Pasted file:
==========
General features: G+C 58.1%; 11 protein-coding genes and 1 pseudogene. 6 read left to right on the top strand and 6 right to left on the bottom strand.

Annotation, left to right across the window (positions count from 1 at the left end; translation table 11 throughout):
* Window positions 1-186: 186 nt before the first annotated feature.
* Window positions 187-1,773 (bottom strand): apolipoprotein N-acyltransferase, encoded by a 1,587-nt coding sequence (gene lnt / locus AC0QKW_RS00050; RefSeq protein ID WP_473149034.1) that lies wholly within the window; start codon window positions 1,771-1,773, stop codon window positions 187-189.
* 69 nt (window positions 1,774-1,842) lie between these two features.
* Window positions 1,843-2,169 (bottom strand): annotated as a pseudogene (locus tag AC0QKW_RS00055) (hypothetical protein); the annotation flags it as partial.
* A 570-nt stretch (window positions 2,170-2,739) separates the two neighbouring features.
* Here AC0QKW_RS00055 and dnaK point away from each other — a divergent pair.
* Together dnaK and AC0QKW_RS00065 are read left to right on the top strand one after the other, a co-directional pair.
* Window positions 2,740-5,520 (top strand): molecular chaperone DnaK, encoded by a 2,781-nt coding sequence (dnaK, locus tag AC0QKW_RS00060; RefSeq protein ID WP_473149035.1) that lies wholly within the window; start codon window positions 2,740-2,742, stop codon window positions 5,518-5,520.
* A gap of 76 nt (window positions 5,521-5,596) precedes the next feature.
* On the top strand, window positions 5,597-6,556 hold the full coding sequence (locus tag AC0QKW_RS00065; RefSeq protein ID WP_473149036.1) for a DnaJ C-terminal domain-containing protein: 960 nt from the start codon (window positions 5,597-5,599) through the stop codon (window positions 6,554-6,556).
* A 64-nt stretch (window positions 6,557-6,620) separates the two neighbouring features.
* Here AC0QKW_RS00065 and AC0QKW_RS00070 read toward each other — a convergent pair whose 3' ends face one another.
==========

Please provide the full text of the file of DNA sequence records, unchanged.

General features: G+C 58.1%; 11 protein-coding genes and 1 pseudogene. 6 read left to right on the top strand and 6 right to left on the bottom strand.

Annotation, left to right across the window (positions count from 1 at the left end; translation table 11 throughout):
* Window positions 1-186: 186 nt before the first annotated feature.
* Window positions 187-1,773 (bottom strand): apolipoprotein N-acyltransferase, encoded by a 1,587-nt coding sequence (gene lnt / locus AC0QKW_RS00050; RefSeq protein ID WP_473149034.1) that lies wholly within the window; start codon window positions 1,771-1,773, stop codon window positions 187-189.
* 69 nt (window positions 1,774-1,842) lie between these two features.
* Window positions 1,843-2,169 (bottom strand): annotated as a pseudogene (locus tag AC0QKW_RS00055) (hypothetical protein); the annotation flags it as partial.
* A 570-nt stretch (window positions 2,170-2,739) separates the two neighbouring features.
* Here AC0QKW_RS00055 and dnaK point away from each other — a divergent pair.
* Together dnaK and AC0QKW_RS00065 are read left to right on the top strand one after the other, a co-directional pair.
* Window positions 2,740-5,520 (top strand): molecular chaperone DnaK, encoded by a 2,781-nt coding sequence (dnaK, locus tag AC0QKW_RS00060; RefSeq protein ID WP_473149035.1) that lies wholly within the window; start codon window positions 2,740-2,742, stop codon window positions 5,518-5,520.
* A gap of 76 nt (window positions 5,521-5,596) precedes the next feature.
* On the top strand, window positions 5,597-6,556 hold the full coding sequence (locus tag AC0QKW_RS00065; RefSeq protein ID WP_473149036.1) for a DnaJ C-terminal domain-containing protein: 960 nt from the start codon (window positions 5,597-5,599) through the stop codon (window positions 6,554-6,556).
* A 64-nt stretch (window positions 6,557-6,620) separates the two neighbouring features.
* Here AC0QKW_RS00065 and AC0QKW_RS00070 read toward each other — a convergent pair whose 3' ends face one another.